Preclinical Study Supports Platinum Treatment, Ptac2S, as Promising MPM Therapy

Preclinical Study Supports Platinum Treatment, Ptac2S, as Promising MPM Therapy

The experimental anti-cancer platinum drug Ptac2S has higher anti-cancer activity than standard of care cisplatin in malignant pleural mesothelioma (MPM) cells, researchers reported, a preclinical finding that suggests it may be a promising candidate for treatment-resistant MPM.

The study, “In Vitro And In Vivo Antitumor Activity Of [Pt(O,O′-Acac)(Γ-Acac)(DMS)] In Malignant Pleural Mesothelioma,” was published in PLoS One, and conducted by researchers at the University of Salento, in Italy.

“MPM is a clinical challenge because its incidence increases, and is expected to rise further due to the widespread use of asbestos in diverse developing nations,” the researchers wrote. “The most effective treatment proven to prolong life of malignant mesothelioma patients is the combination of multi-folate inhibitors, pemetrexed or raltitrexed and cisplatin (CDDP), but still the median survival is only 12 months, and response rates are approximately 40%.”

For these reasons, “attention was paid to the design of new platinum compounds with stronger pharmacological properties, less toxicity and more favourable therapeutic indices equated to CDDP,” they said.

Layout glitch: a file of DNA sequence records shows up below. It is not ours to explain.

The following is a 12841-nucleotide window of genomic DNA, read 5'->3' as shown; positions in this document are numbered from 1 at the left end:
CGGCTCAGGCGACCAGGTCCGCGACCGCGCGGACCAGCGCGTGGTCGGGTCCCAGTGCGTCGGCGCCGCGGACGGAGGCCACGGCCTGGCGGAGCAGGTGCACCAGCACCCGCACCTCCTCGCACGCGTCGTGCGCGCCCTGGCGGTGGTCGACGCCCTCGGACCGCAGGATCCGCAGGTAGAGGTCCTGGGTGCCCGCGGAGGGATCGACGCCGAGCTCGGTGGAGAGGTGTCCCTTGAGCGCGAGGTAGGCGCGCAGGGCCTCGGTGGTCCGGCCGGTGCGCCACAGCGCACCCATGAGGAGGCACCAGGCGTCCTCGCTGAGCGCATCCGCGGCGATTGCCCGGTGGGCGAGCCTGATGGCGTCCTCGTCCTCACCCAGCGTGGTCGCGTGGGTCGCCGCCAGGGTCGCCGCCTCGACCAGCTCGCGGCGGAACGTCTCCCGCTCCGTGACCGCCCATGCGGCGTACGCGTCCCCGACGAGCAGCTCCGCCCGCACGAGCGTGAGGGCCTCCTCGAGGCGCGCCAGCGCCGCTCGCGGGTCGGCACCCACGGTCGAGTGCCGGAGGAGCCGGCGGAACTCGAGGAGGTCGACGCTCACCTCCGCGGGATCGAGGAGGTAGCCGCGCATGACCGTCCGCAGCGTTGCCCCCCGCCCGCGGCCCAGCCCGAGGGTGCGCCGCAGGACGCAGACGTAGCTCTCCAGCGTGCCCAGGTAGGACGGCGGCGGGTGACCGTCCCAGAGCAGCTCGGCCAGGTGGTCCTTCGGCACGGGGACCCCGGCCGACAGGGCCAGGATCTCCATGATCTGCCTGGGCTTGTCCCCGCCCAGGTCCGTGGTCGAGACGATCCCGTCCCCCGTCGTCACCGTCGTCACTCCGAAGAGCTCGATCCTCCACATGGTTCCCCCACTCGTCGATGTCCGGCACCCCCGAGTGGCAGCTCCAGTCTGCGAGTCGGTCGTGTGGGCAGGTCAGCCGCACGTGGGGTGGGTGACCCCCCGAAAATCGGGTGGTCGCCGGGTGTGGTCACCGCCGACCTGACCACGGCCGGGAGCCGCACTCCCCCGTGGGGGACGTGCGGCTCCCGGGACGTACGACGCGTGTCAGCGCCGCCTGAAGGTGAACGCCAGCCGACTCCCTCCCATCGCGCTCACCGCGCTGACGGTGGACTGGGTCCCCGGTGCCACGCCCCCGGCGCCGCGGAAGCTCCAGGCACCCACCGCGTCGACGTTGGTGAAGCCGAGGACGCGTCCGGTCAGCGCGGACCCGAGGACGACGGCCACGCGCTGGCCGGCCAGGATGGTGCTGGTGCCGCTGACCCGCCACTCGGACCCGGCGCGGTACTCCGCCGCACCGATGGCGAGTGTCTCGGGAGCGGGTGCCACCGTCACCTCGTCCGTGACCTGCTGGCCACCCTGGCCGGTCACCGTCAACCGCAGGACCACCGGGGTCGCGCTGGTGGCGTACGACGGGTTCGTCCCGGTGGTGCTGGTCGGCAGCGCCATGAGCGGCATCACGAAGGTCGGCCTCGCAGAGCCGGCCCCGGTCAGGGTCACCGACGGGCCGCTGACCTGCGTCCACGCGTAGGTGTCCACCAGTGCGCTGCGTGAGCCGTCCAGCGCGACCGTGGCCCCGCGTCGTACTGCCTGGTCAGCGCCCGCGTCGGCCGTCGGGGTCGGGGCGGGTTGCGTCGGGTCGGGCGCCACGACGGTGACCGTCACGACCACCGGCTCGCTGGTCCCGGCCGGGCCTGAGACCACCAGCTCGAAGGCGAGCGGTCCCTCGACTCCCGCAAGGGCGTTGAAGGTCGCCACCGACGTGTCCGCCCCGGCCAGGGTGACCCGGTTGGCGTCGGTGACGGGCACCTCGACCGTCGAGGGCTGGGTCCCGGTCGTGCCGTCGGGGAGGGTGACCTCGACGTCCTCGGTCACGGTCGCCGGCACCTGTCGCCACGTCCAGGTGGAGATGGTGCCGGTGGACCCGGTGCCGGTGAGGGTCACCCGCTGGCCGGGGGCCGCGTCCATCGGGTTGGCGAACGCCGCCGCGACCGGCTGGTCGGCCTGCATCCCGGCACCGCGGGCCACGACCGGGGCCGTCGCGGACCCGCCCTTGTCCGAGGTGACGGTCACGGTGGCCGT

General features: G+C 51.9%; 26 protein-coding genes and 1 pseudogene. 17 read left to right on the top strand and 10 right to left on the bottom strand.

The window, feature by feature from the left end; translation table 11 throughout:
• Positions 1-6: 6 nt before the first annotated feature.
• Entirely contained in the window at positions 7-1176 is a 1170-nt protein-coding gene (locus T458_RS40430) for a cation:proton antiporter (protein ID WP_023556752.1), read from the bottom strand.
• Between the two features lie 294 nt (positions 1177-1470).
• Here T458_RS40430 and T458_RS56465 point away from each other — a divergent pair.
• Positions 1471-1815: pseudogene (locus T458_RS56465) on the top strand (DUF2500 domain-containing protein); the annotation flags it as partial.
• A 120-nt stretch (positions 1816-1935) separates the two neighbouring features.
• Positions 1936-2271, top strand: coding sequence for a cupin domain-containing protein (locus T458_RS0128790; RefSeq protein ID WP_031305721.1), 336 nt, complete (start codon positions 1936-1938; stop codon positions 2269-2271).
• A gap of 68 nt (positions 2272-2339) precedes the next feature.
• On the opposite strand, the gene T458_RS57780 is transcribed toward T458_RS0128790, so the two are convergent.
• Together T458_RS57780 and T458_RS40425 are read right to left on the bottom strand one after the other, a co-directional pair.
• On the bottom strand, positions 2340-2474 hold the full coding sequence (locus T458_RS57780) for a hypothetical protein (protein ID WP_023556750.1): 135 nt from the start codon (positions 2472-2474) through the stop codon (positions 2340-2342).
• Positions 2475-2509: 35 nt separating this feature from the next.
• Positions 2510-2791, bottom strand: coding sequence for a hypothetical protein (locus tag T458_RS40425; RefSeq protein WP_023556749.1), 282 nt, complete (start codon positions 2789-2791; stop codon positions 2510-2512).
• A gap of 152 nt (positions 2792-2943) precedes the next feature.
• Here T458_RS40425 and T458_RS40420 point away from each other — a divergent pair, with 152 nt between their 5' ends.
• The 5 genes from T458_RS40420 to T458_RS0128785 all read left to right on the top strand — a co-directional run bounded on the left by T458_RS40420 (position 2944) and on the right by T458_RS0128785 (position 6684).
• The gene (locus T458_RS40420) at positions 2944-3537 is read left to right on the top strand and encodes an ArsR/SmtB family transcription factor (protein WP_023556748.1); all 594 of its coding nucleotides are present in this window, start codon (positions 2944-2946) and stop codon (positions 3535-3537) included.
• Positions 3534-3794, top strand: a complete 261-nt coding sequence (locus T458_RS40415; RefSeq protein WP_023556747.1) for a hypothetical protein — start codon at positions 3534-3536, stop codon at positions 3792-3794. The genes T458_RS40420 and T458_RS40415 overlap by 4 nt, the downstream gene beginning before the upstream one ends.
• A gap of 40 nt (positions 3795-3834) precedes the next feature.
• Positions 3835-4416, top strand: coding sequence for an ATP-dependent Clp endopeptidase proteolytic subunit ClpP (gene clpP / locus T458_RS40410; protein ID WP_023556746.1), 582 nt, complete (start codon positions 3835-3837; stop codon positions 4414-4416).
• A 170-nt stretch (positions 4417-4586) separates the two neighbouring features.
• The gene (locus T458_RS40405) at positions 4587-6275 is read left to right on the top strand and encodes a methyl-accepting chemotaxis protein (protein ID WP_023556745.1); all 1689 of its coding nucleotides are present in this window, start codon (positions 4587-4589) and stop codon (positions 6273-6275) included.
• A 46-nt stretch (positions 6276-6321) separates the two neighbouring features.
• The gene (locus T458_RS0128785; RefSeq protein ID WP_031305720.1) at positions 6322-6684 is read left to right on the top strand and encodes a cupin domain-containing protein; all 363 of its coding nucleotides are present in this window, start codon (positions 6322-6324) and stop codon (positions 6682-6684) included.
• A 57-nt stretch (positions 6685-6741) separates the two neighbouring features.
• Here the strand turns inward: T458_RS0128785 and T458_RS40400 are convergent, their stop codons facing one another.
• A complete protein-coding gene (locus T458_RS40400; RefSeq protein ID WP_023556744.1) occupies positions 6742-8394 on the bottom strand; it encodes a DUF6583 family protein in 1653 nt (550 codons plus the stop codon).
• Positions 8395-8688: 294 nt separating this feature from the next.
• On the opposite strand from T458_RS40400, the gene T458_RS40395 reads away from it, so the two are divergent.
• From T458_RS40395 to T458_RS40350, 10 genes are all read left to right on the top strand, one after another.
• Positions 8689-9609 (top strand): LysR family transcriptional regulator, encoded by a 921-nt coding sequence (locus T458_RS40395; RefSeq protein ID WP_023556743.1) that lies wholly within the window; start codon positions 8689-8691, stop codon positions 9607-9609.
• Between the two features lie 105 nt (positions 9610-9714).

Ptac2S is a platinum drug that is gaining attention due to its antiproliferative activity and reduced toxicity, observed in a breast cancer cell line and in animal models. Unless cisplatin, this drug does not affect the cell’s DNA, making it less likely to induce resistance to therapy.

To understand whether Ptac2S could destroy resistant MPM cells, researchers compared its effect with that of cisplatin in animal models and in commercially available human MPM cells, originally obtained from asbestos-exposed patients.

Results showed that Ptac2S was significantly more toxic (about 12 times more) to MPM cells than cisplatin. It was also more effective than cisplatin in inducing cell death mechanisms within MPM cells by affecting their ability to produce energy to survive and by increasing the expression of proteins that activate cell death, such as the p38 signaling pathway. Consistent with such findings, Ptac2S was also more efficient than cisplatin in reducing tumor volume in mice with MPM.

“Altogether, our results confirm that Ptac2S is a promising therapeutic agent for malignant mesothelioma, providing a solid starting point for its validation as a suitable candidate for further pharmacological testing,” the researchers concluded.

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Joana brings more than 8 years of academic research and experience as well as Scientific writing and editing to her role as a Science and Research writer. She also served as a Postdoctoral Researcher at the Center for Neuroscience and Cell Biology in Coimbra, Portugal, where she also received her PhD in Health Science and Technologies, with a specialty in Molecular and Cellular Biology.


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